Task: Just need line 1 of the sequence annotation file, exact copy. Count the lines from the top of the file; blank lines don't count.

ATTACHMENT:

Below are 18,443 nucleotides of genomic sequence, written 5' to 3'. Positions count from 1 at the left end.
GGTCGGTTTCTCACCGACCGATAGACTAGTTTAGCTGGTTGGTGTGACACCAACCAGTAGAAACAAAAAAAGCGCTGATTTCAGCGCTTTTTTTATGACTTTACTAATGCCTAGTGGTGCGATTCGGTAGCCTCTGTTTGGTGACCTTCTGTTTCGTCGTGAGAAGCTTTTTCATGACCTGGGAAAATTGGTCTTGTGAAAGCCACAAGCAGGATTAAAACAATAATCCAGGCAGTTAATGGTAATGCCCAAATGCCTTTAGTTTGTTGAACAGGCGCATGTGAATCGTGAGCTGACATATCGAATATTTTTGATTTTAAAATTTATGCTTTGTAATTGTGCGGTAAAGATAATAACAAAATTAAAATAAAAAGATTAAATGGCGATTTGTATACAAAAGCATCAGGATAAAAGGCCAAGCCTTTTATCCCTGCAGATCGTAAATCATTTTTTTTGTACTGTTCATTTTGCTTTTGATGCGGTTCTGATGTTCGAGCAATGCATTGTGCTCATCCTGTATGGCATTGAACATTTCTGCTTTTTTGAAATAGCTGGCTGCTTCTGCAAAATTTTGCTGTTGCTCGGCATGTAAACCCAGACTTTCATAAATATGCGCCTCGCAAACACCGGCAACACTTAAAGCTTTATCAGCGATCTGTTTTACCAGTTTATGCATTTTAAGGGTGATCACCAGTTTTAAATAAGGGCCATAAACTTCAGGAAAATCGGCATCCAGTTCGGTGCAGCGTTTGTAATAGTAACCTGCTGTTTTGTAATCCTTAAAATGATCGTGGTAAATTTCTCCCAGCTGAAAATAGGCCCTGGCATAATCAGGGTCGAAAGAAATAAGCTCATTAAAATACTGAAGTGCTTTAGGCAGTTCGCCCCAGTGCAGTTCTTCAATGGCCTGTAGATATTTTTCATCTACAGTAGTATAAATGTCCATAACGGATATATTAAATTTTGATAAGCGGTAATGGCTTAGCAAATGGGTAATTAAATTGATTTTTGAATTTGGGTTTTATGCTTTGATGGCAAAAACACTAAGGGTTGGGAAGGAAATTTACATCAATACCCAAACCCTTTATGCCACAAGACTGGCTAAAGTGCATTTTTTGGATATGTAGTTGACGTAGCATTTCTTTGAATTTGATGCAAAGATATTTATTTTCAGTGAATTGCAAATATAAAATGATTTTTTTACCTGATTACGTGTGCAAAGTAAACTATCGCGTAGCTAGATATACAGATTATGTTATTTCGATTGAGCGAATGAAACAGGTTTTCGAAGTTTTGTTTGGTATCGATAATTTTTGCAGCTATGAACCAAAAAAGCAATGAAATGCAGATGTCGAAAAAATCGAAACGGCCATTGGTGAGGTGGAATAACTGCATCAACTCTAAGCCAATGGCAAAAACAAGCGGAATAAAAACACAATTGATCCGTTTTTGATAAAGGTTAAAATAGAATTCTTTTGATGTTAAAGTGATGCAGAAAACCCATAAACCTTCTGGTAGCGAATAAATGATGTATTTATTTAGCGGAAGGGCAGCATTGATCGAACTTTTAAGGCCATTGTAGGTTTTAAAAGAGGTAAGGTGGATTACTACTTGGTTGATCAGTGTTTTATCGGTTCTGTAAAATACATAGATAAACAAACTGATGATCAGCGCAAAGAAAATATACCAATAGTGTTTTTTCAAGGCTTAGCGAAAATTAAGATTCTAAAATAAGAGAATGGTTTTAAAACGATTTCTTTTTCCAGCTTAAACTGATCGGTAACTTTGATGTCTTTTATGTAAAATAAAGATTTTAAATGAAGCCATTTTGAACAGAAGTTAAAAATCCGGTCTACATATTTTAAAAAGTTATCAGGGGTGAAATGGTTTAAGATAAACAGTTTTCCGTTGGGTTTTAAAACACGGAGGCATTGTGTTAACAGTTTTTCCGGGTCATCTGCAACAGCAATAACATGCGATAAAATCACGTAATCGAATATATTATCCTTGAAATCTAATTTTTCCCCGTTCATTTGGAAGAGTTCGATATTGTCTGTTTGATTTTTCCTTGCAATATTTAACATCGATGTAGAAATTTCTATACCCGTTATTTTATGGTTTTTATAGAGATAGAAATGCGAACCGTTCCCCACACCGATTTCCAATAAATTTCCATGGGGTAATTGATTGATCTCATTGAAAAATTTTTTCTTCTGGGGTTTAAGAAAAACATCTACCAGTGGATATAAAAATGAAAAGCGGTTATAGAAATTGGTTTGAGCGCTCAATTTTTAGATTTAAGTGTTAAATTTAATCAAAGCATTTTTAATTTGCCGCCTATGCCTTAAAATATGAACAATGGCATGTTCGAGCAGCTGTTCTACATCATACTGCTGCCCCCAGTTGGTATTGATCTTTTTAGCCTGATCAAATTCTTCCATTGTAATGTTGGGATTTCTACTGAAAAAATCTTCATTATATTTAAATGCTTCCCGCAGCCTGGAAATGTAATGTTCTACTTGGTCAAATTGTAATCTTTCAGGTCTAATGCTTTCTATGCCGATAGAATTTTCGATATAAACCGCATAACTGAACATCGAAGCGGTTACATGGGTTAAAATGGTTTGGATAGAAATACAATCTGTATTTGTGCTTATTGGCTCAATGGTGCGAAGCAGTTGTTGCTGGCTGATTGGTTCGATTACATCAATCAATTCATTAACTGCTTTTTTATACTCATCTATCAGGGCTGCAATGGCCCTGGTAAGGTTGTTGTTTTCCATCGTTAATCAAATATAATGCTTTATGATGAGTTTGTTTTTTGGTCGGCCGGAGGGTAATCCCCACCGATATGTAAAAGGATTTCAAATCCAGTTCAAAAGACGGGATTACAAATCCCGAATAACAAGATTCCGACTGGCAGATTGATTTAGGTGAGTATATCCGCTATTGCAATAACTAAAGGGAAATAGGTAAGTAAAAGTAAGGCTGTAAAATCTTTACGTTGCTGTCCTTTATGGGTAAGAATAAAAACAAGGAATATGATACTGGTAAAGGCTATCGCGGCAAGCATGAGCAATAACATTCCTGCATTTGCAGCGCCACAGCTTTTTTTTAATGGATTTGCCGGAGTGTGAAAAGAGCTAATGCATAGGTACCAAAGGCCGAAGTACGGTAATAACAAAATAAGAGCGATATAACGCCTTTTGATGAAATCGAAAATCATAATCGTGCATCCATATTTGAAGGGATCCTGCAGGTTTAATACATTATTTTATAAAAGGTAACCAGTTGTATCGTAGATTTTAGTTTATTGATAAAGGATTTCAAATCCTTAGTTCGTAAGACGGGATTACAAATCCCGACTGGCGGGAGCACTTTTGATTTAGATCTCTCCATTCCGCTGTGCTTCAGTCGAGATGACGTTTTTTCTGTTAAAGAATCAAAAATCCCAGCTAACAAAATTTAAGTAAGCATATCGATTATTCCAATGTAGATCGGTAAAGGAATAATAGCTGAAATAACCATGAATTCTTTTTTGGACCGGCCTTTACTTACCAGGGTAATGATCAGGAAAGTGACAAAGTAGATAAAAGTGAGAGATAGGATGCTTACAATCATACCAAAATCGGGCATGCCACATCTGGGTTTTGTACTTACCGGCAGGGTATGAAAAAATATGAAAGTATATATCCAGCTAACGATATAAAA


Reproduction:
Below are 18,443 nucleotides of genomic sequence, written 5' to 3'. Positions count from 1 at the left end.